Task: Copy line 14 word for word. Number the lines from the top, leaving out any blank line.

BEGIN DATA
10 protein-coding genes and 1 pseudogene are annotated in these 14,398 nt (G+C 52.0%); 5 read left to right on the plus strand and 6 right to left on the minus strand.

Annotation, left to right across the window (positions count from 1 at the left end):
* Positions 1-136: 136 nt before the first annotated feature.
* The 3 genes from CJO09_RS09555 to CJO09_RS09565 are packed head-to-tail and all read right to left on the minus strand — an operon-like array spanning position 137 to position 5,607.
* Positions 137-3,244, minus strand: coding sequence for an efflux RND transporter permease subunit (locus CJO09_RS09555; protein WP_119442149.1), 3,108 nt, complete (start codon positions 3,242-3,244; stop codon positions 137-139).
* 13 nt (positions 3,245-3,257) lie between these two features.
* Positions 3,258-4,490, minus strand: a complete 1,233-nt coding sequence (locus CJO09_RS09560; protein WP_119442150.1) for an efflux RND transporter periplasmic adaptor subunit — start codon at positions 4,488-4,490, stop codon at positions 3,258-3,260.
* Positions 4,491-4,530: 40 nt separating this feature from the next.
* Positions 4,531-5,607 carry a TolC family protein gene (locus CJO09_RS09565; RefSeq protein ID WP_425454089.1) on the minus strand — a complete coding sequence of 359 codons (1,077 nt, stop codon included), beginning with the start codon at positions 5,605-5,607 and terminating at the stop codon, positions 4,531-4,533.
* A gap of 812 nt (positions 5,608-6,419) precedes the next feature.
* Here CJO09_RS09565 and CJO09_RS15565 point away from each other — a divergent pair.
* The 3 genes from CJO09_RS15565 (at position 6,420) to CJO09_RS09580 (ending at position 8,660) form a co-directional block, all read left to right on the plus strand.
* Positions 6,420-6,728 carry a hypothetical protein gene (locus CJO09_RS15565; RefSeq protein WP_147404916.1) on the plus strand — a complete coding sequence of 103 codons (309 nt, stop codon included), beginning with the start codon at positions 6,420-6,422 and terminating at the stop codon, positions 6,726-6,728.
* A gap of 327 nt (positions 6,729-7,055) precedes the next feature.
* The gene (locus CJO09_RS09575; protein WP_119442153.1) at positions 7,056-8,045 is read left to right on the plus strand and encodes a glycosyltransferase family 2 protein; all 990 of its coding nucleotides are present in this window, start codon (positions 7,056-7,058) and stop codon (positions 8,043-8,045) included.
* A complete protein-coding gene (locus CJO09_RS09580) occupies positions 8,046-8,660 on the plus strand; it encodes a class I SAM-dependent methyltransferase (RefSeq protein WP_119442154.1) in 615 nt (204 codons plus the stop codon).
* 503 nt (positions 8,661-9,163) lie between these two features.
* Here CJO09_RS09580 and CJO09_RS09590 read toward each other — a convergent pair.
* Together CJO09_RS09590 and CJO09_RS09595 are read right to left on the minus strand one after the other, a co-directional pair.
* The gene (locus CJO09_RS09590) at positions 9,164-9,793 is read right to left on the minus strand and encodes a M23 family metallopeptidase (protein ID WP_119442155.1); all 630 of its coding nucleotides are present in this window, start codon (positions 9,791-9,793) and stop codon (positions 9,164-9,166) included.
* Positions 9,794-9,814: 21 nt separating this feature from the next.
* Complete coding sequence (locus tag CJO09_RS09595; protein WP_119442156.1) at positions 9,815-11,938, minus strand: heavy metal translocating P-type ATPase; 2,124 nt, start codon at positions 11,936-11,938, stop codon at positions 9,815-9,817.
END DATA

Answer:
* A gap of 327 nt (positions 6,729-7,055) precedes the next feature.